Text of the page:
When I was little, ‘Princess Diana’ (correct form: Diana, Princess of Wales) was my childhood role model. I wanted to meet her as I was quite certain she would understand me. We’re both July babies, after all. She reminded me of my favourite childhood Disney princess, Cinderella, most likely because both were sweet and blonde. Therefore, I wanted to be like ‘Princess Diana’. I was around 8 or 9 when I started my first etiquette lesson. Though I cried buckets struggling to sit like a princess and walk in a straight line (my feet turned inward so I often tripped), years of determination and perseverance paid off. Eventually, everyone complimented me on my perfect posture – if nothing else. It was my posture that helped me in ballet, not the other way around. (Unfortunately, I’ve since slouched more often in recent years which is definitely the reason my back hurts so much!) I was also so inspired by the Princess’ charity work, as well as that of Mother Teresa (another role model of mine), that I was determined to do the same. I dreamed of going to Africa someday to give children hope (no, I’m not stereotyping the continent as being super poor but truly beautiful and in some ways, underappreciated). I dreamed of working in an orphanage, surrounded by abandoned babies who would receive so much love from me. If ‘Princess Diana’ was known as ‘The People’s Princess’ and the ‘Queen of Hearts’, I wanted to be the ‘Children’s Princess’.
You can only imagine how devastated I was in 1997 when I learned of the Princess’ death, followed by the passing of Mother Teresa. Two role models gone in one year. I still had my Disney princesses but it wouldn’t be long when I had to keep that a secret or be laughed at by my peers (they laughed anyway). They were all over ‘hot’ celebrities who were the complete opposite of me or whom I wanted to be.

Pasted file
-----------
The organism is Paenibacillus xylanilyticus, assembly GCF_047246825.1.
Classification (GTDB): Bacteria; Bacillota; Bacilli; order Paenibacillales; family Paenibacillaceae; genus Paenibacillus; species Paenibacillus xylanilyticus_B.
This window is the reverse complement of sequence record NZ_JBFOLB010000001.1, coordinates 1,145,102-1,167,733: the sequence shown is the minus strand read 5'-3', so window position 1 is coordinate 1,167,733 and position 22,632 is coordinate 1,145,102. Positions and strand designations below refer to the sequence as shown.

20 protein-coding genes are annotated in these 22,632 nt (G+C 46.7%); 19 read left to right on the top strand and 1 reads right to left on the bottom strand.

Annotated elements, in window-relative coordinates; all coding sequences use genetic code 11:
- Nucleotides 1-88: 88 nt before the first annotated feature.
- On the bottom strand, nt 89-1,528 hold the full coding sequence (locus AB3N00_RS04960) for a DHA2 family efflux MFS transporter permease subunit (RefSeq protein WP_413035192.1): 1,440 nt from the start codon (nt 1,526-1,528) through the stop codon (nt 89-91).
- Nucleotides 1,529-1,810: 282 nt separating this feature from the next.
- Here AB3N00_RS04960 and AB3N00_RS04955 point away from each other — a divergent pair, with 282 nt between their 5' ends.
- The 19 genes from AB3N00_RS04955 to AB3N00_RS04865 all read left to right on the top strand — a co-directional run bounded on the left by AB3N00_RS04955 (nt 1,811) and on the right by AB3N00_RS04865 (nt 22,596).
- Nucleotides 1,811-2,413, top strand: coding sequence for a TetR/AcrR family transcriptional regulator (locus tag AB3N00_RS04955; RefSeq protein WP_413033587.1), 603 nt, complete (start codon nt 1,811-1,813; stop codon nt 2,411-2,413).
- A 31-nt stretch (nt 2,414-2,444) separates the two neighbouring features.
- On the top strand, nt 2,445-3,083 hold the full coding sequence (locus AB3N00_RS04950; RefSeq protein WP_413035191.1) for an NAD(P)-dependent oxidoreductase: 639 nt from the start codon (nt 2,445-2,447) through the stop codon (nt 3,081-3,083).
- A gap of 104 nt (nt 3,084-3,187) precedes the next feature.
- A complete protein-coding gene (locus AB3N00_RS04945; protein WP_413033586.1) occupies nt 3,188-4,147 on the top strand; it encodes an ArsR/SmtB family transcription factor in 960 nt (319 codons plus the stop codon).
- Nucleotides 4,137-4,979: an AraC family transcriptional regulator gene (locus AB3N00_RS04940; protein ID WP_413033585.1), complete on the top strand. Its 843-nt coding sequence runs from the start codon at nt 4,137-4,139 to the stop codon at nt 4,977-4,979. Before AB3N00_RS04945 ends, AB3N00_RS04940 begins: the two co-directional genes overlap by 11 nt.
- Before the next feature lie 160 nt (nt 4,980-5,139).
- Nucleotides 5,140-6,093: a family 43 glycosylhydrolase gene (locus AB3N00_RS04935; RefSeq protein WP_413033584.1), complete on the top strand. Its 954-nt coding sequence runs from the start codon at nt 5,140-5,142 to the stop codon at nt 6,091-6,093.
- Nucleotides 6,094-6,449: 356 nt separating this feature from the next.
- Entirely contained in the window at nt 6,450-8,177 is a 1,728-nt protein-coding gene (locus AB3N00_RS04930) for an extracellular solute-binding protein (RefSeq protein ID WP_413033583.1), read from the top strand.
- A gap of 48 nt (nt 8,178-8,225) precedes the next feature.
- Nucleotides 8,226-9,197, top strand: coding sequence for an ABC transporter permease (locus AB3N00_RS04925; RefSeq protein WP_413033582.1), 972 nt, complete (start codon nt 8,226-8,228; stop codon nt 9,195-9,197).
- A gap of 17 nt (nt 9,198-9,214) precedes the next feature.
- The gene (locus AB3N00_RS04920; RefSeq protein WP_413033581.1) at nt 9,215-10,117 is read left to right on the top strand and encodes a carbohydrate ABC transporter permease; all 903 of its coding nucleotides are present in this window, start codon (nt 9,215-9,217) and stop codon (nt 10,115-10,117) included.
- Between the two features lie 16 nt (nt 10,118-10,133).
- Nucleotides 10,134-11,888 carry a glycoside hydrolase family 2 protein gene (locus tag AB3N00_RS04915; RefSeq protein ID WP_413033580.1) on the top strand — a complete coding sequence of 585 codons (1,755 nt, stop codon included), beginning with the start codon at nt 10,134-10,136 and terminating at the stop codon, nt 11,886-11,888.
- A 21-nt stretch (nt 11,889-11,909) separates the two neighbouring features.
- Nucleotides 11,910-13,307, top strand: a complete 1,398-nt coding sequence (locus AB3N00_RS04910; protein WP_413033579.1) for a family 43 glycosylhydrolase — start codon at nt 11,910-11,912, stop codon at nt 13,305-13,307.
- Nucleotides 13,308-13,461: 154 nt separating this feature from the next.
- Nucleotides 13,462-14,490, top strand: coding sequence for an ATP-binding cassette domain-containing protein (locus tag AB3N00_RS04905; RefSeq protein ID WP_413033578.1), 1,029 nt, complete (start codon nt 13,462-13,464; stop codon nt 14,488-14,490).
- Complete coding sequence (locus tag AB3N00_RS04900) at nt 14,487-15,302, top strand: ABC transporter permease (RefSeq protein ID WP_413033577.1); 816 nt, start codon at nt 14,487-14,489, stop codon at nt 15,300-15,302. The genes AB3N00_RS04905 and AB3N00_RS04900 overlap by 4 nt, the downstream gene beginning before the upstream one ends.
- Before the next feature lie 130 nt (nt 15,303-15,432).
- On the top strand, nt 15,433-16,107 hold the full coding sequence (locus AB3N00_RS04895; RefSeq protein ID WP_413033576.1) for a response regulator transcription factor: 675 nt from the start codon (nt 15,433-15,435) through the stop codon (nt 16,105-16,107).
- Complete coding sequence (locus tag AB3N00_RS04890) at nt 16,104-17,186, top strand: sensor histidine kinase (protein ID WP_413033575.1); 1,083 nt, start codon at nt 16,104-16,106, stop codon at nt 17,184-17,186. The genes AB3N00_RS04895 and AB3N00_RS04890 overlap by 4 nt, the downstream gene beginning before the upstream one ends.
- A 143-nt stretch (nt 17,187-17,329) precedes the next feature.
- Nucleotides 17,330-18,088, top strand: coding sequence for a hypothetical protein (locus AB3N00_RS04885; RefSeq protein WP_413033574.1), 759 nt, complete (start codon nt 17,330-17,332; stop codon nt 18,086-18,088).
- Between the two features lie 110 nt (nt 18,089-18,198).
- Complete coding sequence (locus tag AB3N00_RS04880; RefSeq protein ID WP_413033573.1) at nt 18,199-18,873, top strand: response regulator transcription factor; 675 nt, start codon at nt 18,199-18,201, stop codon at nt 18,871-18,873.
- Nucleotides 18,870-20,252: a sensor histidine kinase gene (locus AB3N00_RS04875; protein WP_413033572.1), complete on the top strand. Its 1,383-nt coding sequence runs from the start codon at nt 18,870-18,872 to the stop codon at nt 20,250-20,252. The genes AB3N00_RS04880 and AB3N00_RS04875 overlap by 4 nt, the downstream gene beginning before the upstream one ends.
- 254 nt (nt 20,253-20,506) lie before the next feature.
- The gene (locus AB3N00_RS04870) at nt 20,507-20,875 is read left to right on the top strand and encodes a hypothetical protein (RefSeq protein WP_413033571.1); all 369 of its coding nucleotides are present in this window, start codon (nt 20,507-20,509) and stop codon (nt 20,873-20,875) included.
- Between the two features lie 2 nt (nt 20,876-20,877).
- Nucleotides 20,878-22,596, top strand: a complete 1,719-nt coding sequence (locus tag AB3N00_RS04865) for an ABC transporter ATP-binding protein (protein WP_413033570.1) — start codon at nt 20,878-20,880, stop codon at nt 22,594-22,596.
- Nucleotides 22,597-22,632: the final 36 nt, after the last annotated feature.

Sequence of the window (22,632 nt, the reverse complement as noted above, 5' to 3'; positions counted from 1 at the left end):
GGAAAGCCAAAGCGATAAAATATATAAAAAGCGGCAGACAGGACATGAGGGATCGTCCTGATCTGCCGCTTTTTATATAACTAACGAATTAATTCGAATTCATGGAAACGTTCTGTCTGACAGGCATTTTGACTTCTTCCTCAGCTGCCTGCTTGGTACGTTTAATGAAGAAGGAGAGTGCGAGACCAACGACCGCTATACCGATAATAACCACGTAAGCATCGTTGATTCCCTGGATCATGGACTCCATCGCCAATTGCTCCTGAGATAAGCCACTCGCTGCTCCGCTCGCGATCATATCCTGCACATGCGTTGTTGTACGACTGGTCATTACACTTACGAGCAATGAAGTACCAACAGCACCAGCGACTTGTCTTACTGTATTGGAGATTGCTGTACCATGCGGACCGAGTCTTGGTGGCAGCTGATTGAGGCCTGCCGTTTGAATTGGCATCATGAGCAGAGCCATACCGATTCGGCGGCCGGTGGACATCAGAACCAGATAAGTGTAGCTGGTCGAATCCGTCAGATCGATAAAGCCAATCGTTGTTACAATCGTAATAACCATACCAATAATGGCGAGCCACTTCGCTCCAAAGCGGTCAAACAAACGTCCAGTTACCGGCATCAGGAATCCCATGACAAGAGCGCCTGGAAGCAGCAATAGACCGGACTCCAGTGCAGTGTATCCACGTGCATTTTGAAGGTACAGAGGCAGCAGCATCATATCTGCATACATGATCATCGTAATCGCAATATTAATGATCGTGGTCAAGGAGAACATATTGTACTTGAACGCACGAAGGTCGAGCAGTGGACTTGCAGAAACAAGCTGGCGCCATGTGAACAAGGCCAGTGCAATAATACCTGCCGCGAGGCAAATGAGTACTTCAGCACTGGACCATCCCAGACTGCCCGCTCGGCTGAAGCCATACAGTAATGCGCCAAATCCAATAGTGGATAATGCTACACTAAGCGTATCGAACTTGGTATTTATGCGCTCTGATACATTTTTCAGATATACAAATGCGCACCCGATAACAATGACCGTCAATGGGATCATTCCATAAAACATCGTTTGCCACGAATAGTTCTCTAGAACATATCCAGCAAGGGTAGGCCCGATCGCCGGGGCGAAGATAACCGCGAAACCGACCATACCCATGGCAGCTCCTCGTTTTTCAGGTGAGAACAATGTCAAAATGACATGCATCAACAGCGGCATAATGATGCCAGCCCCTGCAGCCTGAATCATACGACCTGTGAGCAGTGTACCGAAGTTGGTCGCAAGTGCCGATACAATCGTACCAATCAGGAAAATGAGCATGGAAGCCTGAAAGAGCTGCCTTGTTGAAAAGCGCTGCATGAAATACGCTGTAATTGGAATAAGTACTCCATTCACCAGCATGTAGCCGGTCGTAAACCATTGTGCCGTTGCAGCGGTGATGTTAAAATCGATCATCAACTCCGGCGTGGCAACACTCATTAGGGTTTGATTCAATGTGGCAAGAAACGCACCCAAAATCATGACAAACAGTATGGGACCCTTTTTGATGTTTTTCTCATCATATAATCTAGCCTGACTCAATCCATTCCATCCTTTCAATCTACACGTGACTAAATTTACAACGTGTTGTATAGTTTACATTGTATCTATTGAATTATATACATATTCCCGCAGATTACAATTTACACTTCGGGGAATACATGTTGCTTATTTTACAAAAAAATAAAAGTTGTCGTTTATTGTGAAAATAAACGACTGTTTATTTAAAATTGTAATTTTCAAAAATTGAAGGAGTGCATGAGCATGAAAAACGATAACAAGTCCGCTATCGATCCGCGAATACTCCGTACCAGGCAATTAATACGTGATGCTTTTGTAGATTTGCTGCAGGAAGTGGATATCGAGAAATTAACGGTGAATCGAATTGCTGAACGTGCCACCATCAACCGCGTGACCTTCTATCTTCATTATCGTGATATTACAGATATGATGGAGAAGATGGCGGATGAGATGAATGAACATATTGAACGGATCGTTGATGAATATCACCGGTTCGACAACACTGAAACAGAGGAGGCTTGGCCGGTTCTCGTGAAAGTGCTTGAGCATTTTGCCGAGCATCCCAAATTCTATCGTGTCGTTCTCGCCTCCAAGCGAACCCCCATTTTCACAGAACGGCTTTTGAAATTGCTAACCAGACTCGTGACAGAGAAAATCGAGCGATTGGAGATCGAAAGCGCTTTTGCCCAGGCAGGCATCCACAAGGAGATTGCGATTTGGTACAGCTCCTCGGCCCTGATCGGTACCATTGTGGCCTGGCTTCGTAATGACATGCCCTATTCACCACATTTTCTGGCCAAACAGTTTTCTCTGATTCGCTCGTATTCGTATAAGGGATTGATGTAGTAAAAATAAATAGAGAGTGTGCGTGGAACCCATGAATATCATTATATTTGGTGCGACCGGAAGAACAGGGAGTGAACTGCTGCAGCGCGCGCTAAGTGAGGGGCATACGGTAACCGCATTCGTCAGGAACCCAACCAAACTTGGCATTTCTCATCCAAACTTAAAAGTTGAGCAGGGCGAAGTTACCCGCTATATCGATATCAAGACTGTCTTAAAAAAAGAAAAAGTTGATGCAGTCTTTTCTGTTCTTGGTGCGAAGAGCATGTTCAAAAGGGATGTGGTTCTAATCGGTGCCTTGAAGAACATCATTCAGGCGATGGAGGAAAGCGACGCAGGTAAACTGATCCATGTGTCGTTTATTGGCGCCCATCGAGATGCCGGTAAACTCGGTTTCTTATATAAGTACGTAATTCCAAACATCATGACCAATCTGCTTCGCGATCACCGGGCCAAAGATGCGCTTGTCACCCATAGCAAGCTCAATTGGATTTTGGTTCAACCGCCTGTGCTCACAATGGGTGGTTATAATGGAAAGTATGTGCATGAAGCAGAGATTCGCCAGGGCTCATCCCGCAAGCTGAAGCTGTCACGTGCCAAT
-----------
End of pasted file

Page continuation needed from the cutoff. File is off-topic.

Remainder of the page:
Fastforward to 2011.
Kate Middleton has married Prince William and has become the Duchess of Cambridge. Suddenly, girls and women have reignited their dreams of becoming or being like a princess. Newspapers and magazines had spreads of what the Duchess wore. This fed the hungry [female] public which sought to emulate the Duchess’ style. Every public visit the Duchess makes is watched closely and many girls and women (as well as boys and men) have become inspired to follow in her footsteps. They’re determined to work out more, to do more sports, to volunteer more. The Duchess of Cambridge is a breath of fresh air role model in this polluted world.
I’ve been volunteering with children for many years. I used to love children but what I realised recently is that I loved their admiration. For in the past 2 years, handling a class of Kindergarterens turned out to be too stressful for me. Quite often, [most of] these kids didn’t care to listen to me or hang on to me. I felt unloved and I was relieved when the parents picked up their little brats. “I’m tired of teaching Kindergarten,” I exclaimed to those close to me, “I am not called to be a teacher. I can’t stand First World entitled children.” (It’s true though – I prefer poorer, more grateful children.)
This past weekend, however, taught me to think differently.